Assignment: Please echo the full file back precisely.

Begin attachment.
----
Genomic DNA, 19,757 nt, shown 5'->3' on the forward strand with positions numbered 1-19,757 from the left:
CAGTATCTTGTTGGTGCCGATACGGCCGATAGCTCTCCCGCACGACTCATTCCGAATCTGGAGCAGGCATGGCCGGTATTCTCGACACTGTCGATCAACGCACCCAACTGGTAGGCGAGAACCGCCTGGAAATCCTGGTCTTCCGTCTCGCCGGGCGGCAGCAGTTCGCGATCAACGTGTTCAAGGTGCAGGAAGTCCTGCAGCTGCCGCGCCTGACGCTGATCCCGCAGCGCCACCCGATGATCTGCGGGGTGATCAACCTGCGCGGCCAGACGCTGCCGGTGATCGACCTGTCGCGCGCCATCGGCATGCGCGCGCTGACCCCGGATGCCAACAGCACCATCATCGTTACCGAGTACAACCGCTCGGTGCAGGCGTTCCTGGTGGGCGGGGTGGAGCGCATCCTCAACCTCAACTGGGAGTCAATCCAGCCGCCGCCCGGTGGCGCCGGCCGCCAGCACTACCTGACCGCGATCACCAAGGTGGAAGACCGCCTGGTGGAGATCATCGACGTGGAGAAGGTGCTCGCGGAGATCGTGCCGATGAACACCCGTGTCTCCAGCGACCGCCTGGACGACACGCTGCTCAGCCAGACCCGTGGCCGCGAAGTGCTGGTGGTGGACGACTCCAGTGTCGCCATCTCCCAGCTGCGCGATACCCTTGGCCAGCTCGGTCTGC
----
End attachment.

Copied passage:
Genomic DNA, 19,757 nt, shown 5'->3' on the forward strand with positions numbered 1-19,757 from the left:
CAGTATCTTGTTGGTGCCGATACGGCCGATAGCTCTCCCGCACGACTCATTCCGAATCTGGAGCAGGCATGGCCGGTATTCTCGACACTGTCGATCAACGCACCCAACTGGTAGGCGAGAACCGCCTGGAAATCCTGGTCTTCCGTCTCGCCGGGCGGCAGCAGTTCGCGATCAACGTGTTCAAGGTGCAGGAAGTCCTGCAGCTGCCGCGCCTGACGCTGATCCCGCAGCGCCACCCGATGATCTGCGGGGTGATCAACCTGCGCGGCCAGACGCTGCCGGTGATCGACCTGTCGCGCGCCATCGGCATGCGCGCGCTGACCCCGGATGCCAACAGCACCATCATCGTTACCGAGTACAACCGCTCGGTGCAGGCGTTCCTGGTGGGCGGGGTGGAGCGCATCCTCAACCTCAACTGGGAGTCAATCCAGCCGCCGCCCGGTGGCGCCGGCCGCCAGCACTACCTGACCGCGATCACCAAGGTGGAAGACCGCCTGGTGGAGATCATCGACGTGGAGAAGGTGCTCGCGGAGATCGTGCCGATGAACACCCGTGTCTCCAGCGACCGCCTGGACGACACGCTGCTCAGCCAGACCCGTGGCCGCGAAGTGCTGGTGGTGGACGACTCCAGTGTCGCCATCTCCCAGCTGCGCGATACCCTTGGCCAGCTCGGTCTGC